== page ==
# Frequency of a representation of SO(3)

When generalizing the basic tenets of Fourier Theory to the symmetric group $S_n$, we can define a notion of the frequency of a basis function (i.e. an irreducible representation of $S_n$). In particular, the authors of [1] consider the Young tableaux of the permutation and define a semi-ordering of such permutations based on their relative 'dominance'. To define this dominance ordering, the authors decompose a permutation on a set of $n$ elements into its constituent cycles. This decomposition is expressed as a partition of the cardinality $n$ of the set.

Definition (Dominance Ordering). Let $\lambda,\mu$ be partitions of $n$. Then $\lambda$ dominates $\mu$ if, for each $i$, $$\sum_{k=1}^i\lambda_k\geq \sum_{k=1}^i \mu_k.$$

Thus for a set of size $n$, the third-order partition $\lambda=(n-3,1,2)$ would dominate the fourth-order partition $\mu=(n-4,1,1,1)$. We think of the representations corresponding to $\lambda$ as being of 'higher frequency' than those corresponding to $\mu$. To clarify, it associates each irreducible representation of $S_n$ to a dominance ranking. This (partial) ordering establishes a foundation upon which we can band-limit a function, etc.

It seems natural that we could construct a basis of irreducible representations of $SO(3)$ in a similar manner. **Has an analogous definition of the 'frequency' of Fourier basis representations been established for $SO(3)$?

Thank you!

• Are you familiar with the Fourier transform on compact Lie groups? You can check it in this book, for example: wwwf.imperial.ac.uk/~ruzh/Book-Ruzhansky-Turunen-about.htm – Joonas Ilmavirta Mar 2 '15 at 20:33
• @Kathryn: I still don't understand the rationale for using the term "frequency", which doesn't seem to be meaningful here, but as I said in my answer it apparently plays the same kind of role as "highest weight" in the setting of compact Lie groups such as $SO(3)$. – Jim Humphreys Mar 6 '15 at 18:53

Though your interests are partly separate from the purely mathematical framework here, the basic theory is well developed. Notation and terminology vary, of course: e.g., your "semi-ordering" is usually called a "partial ordering". In the case of the symmetric group $S_n$, a convenient modern treatment is given by Gordon James in The Representation Theory of Symmetric Groups, Lect. Notes in Math. 682, Springer, 1978. Here the dominance ordering of partitions already comes into play in the early sections, where he constructs explicit models over the integers of the irreducible representations as "Specht modules" starting with a family of natural induced representations ("permutation modules").
In any case, the dominance ordering for $S_n$ is natural in many situations. Also, it generalizes to all finite (real) reflection groups as the Chevalley-Bruhat ordering, which makes sense for any Coxeter group. This kind of partial ordering played a key role, for example, in Chevalley's older treatment of Schubert varieties for special linear groups, where $S_n$ occurs as the Weyl group.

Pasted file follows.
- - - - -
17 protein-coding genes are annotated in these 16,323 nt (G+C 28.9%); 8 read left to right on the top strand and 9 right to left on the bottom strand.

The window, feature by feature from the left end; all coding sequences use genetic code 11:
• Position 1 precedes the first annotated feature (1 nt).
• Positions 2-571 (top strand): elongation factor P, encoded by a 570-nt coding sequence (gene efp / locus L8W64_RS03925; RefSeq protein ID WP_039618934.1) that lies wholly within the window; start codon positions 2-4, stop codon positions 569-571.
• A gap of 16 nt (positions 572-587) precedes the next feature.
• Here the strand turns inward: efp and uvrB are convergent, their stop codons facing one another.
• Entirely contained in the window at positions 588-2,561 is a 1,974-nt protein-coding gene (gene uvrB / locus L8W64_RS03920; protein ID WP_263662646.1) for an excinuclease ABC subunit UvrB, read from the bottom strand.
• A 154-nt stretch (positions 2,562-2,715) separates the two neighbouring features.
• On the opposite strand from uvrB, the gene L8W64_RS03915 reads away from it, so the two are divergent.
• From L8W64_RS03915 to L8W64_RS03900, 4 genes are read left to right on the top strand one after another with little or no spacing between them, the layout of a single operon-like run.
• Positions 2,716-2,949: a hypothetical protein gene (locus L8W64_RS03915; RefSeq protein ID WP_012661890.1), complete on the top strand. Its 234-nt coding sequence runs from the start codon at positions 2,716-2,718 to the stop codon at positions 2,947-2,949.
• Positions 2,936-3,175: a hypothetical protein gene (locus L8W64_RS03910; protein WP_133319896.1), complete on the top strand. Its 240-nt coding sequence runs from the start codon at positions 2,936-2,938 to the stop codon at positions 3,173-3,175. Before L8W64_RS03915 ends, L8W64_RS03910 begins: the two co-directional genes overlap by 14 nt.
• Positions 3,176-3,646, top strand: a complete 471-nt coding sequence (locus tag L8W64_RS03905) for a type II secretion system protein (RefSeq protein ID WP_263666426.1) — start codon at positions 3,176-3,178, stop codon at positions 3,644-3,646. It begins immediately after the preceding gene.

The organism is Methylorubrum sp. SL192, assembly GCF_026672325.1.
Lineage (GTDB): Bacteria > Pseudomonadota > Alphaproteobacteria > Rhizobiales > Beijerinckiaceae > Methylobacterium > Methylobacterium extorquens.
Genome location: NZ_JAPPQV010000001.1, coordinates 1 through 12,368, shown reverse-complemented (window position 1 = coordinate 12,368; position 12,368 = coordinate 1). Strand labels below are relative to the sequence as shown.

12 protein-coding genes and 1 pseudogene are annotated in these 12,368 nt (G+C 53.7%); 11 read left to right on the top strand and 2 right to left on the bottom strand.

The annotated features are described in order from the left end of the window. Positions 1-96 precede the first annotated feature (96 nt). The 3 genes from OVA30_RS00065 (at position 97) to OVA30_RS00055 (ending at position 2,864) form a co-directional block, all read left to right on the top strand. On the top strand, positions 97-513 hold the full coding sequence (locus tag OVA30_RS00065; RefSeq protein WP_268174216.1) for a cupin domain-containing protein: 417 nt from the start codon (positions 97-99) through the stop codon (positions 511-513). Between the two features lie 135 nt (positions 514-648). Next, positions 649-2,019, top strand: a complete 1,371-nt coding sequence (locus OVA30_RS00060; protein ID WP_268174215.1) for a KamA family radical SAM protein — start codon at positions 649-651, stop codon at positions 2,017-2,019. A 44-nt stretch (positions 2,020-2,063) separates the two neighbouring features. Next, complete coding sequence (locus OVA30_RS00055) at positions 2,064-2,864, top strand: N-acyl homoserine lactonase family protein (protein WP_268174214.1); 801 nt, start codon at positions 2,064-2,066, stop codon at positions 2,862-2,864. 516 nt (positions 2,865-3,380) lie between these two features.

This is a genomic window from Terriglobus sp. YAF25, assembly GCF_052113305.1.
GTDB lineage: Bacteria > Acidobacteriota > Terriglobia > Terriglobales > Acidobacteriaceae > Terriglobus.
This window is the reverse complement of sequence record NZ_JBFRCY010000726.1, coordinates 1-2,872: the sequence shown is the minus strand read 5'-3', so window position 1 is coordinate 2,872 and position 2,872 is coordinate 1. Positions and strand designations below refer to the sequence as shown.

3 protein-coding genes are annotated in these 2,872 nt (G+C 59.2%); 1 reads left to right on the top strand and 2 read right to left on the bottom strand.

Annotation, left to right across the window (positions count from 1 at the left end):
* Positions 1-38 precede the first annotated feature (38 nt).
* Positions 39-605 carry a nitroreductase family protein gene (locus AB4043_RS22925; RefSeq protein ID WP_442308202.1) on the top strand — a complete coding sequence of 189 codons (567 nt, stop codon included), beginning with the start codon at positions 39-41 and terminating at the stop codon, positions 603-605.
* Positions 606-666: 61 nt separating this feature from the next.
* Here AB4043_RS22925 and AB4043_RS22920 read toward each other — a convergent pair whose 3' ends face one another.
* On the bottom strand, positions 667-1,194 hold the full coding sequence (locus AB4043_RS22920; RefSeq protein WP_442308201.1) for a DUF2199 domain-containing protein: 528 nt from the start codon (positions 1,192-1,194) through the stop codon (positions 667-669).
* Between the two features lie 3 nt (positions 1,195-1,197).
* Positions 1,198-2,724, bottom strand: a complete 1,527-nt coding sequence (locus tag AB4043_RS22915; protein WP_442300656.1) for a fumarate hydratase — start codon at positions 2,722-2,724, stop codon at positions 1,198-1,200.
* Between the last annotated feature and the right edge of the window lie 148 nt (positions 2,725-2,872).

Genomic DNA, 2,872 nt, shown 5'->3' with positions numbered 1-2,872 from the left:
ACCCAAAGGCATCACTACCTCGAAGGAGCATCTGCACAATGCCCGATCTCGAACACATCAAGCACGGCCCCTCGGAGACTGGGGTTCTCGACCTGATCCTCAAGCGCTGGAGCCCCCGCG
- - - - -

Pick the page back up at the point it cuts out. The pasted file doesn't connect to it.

Turning to the compact real Lie groups $SO(3)$, there is again a purely mathematical development of the finite dimensional representations in an algebraic framework. Among many textbook treatments, see for instance section II.5 of Representations of Compact Lie Groups by Brocker and tom Dieck, Grad. Texts in Math. 98, Springer, 1985. Here the representations are naturally labelled by highest weights, identifiable with ordinary non-negative even integers: the representation $\rho_n$ has dimension $n+1$ for $n=0,2,4, \dots$. The twofold cover $SU(2)$ then has representations parametrized by all non-negative integers. Here the parametrization by integers actually gives a total ordering of highest weights, though for higher rank compact Lie groups there is only a partial ordering.
Such an ordering isn't immediately essential in the $SO(3)$ setting, but as in the work of James and others for $S_n$ it plays a much larger role when the representations are constructed algebraically over the integers and then reduced modulo a prime. (They tend to lose irreducibility, which creates a hierarchy of interesting submodules.)
Aside from the language involved, your notion of "frequency" does correlate with the standard notion of "highest weight" in the representation theory of compact Lie groups. Here as in the classical theory of finite group representations, Fourier analysis is often used as a tool in manipulating the resulting characters. But probably the most direct connection between the partial orderings of partitions and of highest weights comes in the relationship of Weyl groups to compact Lie groups of Lie type $A$ and arbitrary rank (not just $SO(3)$).